Ben Bernanke to Economists: More Philosophy, Please


This week Bernanke spoke to the International Association for Research in Income and Wealth, and, as Bloomberg Businessweek notes, he was singing a different tune.

“On Monday, Ben Bernanke wasn’t talking like a scientist,” Businessweek says. “He was talking like a philosopher.” Bernanke questioned the purpose of the economics, including his own past record as central banker. “The ultimate purpose of economics, of course, is to understand and promote the enhancement of well-being,” he said, suggesting that economics has not sufficiently fulfilled this role.

Businessweek notes that, “to a roomful of economists, he suggested that the measurements they were using, like gross domestic product and personal consumption expenditures, were inadequate to that understanding.”

Businessweek decodes Bernanke’s statements to show how they challenge the basic assumptions of economics:

“‘Aggregate statistics can sometimes mask important information,’ he said. Translation: People are unhappy, and we don’t know exactly why. ‘We should see better and more direct measurements of economic well being,’ he said, ‘the ultimate objective of our policy decision.’ Translation: I know it’s hard to measure happiness. Start doing it, anyway.”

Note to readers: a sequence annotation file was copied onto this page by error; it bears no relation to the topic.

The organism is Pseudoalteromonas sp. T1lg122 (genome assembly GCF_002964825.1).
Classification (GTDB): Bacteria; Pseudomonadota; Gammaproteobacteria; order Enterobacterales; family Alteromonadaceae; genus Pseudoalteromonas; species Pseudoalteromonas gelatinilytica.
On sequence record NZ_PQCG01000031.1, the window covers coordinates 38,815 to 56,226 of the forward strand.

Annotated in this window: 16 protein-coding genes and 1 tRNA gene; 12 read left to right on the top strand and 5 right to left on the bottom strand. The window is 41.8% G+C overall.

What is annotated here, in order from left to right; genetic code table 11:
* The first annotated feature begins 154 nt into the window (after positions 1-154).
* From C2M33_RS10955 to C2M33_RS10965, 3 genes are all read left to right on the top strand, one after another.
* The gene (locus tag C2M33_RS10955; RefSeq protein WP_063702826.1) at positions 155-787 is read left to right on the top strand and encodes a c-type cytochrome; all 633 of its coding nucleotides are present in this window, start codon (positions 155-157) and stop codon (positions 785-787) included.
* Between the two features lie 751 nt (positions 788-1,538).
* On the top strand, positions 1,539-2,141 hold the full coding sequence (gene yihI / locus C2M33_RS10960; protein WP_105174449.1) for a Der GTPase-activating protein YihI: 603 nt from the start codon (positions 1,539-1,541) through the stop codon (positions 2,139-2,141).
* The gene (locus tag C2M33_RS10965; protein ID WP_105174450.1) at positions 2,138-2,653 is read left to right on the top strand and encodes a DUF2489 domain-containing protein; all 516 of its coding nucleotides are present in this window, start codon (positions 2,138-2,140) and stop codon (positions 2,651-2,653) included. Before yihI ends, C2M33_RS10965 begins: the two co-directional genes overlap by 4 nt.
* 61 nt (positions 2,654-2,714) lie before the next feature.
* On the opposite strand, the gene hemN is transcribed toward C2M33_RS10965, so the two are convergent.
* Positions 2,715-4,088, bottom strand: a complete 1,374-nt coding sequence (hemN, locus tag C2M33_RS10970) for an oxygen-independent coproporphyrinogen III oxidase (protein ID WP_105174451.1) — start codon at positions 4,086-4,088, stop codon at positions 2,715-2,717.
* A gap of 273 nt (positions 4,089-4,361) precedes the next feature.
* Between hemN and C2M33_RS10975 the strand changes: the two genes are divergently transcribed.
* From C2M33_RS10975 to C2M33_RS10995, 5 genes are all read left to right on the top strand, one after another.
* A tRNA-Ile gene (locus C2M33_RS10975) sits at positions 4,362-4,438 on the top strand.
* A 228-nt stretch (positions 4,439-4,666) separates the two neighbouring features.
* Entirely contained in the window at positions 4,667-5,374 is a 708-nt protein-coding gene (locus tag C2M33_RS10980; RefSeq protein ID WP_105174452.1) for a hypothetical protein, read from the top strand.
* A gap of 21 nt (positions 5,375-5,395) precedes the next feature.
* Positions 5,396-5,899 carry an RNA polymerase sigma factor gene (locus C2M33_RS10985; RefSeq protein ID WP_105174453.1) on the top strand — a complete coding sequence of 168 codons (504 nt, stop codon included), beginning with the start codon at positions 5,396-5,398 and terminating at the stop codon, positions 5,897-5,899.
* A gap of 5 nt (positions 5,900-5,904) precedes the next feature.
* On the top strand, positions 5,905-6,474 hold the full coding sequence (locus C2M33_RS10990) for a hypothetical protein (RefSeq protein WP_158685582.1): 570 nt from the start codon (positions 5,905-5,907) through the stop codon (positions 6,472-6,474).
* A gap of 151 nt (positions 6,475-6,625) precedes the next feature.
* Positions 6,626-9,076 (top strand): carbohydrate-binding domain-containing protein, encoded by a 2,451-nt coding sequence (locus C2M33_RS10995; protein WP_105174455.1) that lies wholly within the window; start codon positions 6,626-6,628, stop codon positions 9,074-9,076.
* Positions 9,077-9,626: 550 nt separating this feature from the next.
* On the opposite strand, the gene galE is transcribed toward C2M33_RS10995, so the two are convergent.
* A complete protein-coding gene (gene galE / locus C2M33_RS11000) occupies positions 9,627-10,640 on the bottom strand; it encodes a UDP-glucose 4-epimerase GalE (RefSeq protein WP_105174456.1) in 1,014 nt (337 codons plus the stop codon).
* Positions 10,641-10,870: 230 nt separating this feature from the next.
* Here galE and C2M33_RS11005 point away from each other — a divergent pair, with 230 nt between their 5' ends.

Bernanke’s change of heart highlights that, “as a discipline, economics is not doing a good job of examining its core assumptions,” Businessweek says. “Bernanke was nudging economists to ask tougher questions of themselves.”

Bernanke’s calls for more self-awareness by economists represents a return to economics as moral philosophy, not technocratic discipline. For example, this “sounds a lot like Adam Smith,” Businessweek says, “who considered himself a moral philosopher.”

Central to Bernanke’s questions is the notion that economists serve society, an insight that has at times been lost by the profession that often now influences the fate of entire nations. Economists, as a whole, fell down on the job up to and through the current economic crises. And now one of the profession’s top members is calling for change.

As Businessweek writes, “To the profession of economics, Bernanke is now saying: Money doesn’t buy happiness; figure out what does.” Bernanke’s call for philosophy is reason to be hopeful that this important task will receive the attention it deserves.

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